Another of the impressive qualities that emerges over the course of the book is the breadth of reading it represents. For instance, McGirr hasn’t just read Flannery O’Connor’s novels and short stories; he’s also read her essays and letters. The same pertains to other writers. When McGirr is a fan of a writer he explores many of their books, not only one or two famous titles, and he discovers some treasures among the lesser-known books. Simone de Beauvoir’s chronicle of her mother’s final illness is an example. A Very Easy Death is not a long book but it is a deep book. Irreligious Simone cared for her religious mother who died from cancer. She did much of the practical nursing for her mother; she facilitated her spiritual care as well, welcoming visits from a priest. Caring, with the knowledge that death was near, restored a loving closeness to mother and daughter. De Beauvoir wrote:
I had grown very fond of this dying woman. As we talked in the half-darkness, I assuaged an old unhappiness; I was renewing the dialogue that had been broken off during my adolescence and that our differences and likenesses had never allowed us to take up again. And the early tenderness that I had thought dead forever came to life again, since it had become possible for it to slip into simple words and actions.
I hope Books That Saved My Life is a publishing sensation in Australia, because it sheds light on overlooked books like de Beauvoir’s memoir. It also celebrates a number of Catholic writers, including Thomas Merton, who deserve to be more widely known: Flannery O’Connor, G.K. Chesterton and Dorothy Day. These are not just great Christian writers, they are among the great writers of the ages. Each of them provided McGirr with a gem of wisdom. Flannery O’Connor showed that seriousness, dogma and comedy belong together. She wrote, “Only if we are secure in our beliefs can we see the comical side of the universe.” O’Connor’s fiction explored this sort of serious vaudeville. McGirr is aware that O’Connor’s frequent debilitating illnesses constrained her travels, not just within her country but within her house and yard. However, her imagination was not constrained: “The universe, for Flannery O’Connor, was a corner of the American South. Her sinewy comedy made it big.”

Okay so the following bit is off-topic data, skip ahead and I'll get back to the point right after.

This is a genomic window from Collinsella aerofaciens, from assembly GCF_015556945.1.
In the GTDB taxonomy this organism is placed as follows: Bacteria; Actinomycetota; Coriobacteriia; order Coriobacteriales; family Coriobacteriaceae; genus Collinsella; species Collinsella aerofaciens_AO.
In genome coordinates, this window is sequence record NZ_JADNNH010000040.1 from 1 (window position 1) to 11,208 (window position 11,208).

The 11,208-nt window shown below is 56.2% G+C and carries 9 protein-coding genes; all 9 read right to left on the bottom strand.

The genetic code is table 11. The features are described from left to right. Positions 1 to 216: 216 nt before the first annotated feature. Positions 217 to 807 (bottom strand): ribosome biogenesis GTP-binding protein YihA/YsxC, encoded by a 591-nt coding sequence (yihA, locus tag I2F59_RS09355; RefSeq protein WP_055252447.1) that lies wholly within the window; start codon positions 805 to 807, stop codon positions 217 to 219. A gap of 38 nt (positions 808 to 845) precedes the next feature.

Chesterton gave the gift of wonder, of loving variety, of a childlike delight in things. Further, Chesterton exemplified the wisdom of resisting fashionable cynicism or jaded weariness in order to preserve the life-giving vision of eyes that truly see. Dorothy Day is celebrated for her compassionate service to the poor; she is a heroine to Michael McGirr. He was more stricken with her death than with John Lennon’s death ten days later because while Lennon was a celebrity, Day celebrated the dignity of others, especially people not usually accorded much dignity: the oddballs, the alcoholics, the homeless poor. But it was other aspects of her character that he later came to value: her own broken condition, her irritating hacking cough from decades of smoking, her sense of loneliness, her contrariness. McGirr values these realities because Dorothy Day reminds us that being damaged or being difficult at times isn’t necessarily a weakness. He learned that “You can’t be properly human without getting on the nerves of at least someone.”
Many of the books that have enriched Michael McGirr’s life are novels, including Margaret Atwood’s Hag-Seed, Tim Winton’s Eyrie and Cloudstreet, Thea Astley’s Reaching Tin River, together with Moby-Dick, Frankenstein and War and Peace. Many classic novels are featured. He understands what great stories can achieve, and observes:
Fiction … makes things up but in doing so it sheds light on reality, often in unexpected ways. Fiction is really about discovery more than invention.
It would not have escaped the notice of Michael McGirr, former priest, that the founder of Christianity was rather fond of telling short stories to shed light on truths that might otherwise be obscured or ignored.
Books That Saved My Life is a welcome book that honours our cultural forebears by reminding us again of the great creative achievements that we are fortunate to have inherited from them.
Books That Saved My Life: Reading for Wisdom, Solace and Pleasure
by Michael McGirr
Text Publishing, 2018, 320 pages, $34.99
Gary Furnell lives in rural New South Wales. More of his short fiction will appear later this year.